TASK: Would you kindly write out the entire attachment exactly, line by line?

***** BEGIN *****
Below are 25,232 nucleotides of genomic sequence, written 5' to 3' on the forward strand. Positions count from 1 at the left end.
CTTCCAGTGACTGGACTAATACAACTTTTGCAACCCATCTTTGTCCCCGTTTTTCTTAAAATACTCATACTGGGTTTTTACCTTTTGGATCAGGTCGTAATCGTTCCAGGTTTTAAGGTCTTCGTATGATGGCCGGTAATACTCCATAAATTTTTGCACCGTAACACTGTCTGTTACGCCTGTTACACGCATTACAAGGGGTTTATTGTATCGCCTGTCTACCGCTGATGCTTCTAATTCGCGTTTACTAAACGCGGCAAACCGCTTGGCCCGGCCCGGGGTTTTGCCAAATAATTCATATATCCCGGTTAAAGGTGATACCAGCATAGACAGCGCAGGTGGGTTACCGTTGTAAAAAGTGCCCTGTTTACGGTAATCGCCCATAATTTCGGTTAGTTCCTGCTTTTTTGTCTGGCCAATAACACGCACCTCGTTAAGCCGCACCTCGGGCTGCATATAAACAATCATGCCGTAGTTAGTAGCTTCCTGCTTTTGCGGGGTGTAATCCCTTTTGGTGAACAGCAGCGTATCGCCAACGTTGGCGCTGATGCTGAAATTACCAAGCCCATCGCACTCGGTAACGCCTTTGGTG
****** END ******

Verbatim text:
Below are 25,232 nucleotides of genomic sequence, written 5' to 3' on the forward strand. Positions count from 1 at the left end.
CTTCCAGTGACTGGACTAATACAACTTTTGCAACCCATCTTTGTCCCCGTTTTTCTTAAAATACTCATACTGGGTTTTTACCTTTTGGATCAGGTCGTAATCGTTCCAGGTTTTAAGGTCTTCGTATGATGGCCGGTAATACTCCATAAATTTTTGCACCGTAACACTGTCTGTTACGCCTGTTACACGCATTACAAGGGGTTTATTGTATCGCCTGTCTACCGCTGATGCTTCTAATTCGCGTTTACTAAACGCGGCAAACCGCTTGGCCCGGCCCGGGGTTTTGCCAAATAATTCATATATCCCGGTTAAAGGTGATACCAGCATAGACAGCGCAGGTGGGTTACCGTTGTAAAAAGTGCCCTGTTTACGGTAATCGCCCATAATTTCGGTTAGTTCCTGCTTTTTTGTCTGGCCAATAACACGCACCTCGTTAAGCCGCACCTCGGGCTGCATATAAACAATCATGCCGTAGTTAGTAGCTTCCTGCTTTTGCGGGGTGTAATCCCTTTTGGTGAACAGCAGCGTATCGCCAACGTTGGCGCTGATGCTGAAATTACCAAGCCCATCGCACTCGGTAACGCCTTTGGTG